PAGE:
McAllister was charged that day with conspiracy and armed robbery by assistant U.S. attorneys Steven Holtshouser and Allison Behrens.
"I couldn't believe what I was reading in the paper" the day prosecutors announced the indictment, recalls Rhonda Woods. "I started thinking, well, why am I still going to work every day? How come I got a mortgage to pay? How come I don't have a new car? How come I still gotta call Otis for my son's school tuition every week?"
On March 10, Holtshouser and Behrens issued a wider-reaching indictment implicating Franklin D. Morris, David Greenwade, Ida Merkson, Scott Williams, Barry Ball and Jeffrey Moore in the conspiracy. Prosecutors allege the gang hit nine banks and attempted to loot eight others during their five-year bender.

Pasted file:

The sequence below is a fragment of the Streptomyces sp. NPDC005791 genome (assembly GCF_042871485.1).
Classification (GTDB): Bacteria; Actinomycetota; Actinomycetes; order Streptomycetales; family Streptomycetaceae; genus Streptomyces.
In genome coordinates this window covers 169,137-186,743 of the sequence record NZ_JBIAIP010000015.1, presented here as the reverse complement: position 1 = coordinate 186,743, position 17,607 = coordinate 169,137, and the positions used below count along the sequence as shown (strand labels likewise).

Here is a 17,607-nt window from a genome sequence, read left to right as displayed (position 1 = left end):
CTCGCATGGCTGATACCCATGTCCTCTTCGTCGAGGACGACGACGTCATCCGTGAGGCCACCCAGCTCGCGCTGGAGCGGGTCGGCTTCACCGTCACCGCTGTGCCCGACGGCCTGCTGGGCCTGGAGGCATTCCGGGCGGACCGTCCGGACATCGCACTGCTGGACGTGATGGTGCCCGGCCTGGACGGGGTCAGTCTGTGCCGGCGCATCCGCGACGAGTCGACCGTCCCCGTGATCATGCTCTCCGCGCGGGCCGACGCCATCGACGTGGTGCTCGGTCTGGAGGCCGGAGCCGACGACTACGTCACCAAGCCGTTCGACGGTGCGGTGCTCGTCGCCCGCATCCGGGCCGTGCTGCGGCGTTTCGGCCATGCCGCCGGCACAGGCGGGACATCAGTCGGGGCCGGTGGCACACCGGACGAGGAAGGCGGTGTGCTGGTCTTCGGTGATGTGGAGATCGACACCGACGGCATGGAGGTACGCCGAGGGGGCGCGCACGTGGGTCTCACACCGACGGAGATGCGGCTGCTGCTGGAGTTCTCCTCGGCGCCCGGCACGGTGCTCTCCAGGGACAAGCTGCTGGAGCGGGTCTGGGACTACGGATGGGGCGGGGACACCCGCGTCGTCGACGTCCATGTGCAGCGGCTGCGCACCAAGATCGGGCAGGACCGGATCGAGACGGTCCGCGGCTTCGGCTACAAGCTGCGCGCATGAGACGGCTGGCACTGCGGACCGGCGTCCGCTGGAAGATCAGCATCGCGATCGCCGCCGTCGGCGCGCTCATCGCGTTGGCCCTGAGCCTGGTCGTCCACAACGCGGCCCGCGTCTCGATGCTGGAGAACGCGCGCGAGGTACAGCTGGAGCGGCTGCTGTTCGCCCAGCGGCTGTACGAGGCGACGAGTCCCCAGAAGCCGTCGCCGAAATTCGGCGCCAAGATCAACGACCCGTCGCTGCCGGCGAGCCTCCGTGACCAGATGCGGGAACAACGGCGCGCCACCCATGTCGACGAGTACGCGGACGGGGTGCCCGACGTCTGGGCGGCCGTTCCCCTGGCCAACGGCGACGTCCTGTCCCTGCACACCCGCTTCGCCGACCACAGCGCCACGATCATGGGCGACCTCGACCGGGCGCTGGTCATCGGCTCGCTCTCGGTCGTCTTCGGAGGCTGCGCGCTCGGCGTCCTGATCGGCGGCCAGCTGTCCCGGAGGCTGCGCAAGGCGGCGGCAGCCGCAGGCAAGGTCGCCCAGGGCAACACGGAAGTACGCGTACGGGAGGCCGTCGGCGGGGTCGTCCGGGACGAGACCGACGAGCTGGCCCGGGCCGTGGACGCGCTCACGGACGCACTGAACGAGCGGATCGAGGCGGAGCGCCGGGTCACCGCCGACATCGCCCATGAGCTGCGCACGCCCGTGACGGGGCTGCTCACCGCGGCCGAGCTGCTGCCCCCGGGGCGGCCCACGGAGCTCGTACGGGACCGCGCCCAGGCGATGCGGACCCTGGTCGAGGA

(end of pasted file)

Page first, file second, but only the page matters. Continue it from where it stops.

The seven defendants remain behind bars and have been denied bail. Their attorneys have declined to make their clients available for interviews. Morris’ lawyer, Larry Fleming, says his client intends to plead guilty. Other defense attorneys involved in the case expect that four of Morris’ co-defendants will do likewise and testify against Otis McAllister, whose trial date has been set for October 24 in U.S. District Court in St. Louis. Prosecutors declined to comment about the case.
The crew's undoing brings the total number of bank robbers charged by U.S. attorneys in Missouri's Eastern District during the past decade to 118.
"It's incredible," says Morris' St. Louis attorney, Larry Fleming, who has defended numerous bank robbers in his 30-year career. "Seventeen bank robberies, so well-planned that nobody got hurt."
"This might sound kind of weird, but the investigation was fun," concludes Detective Newsham. "I always live for the chase. And they made us work."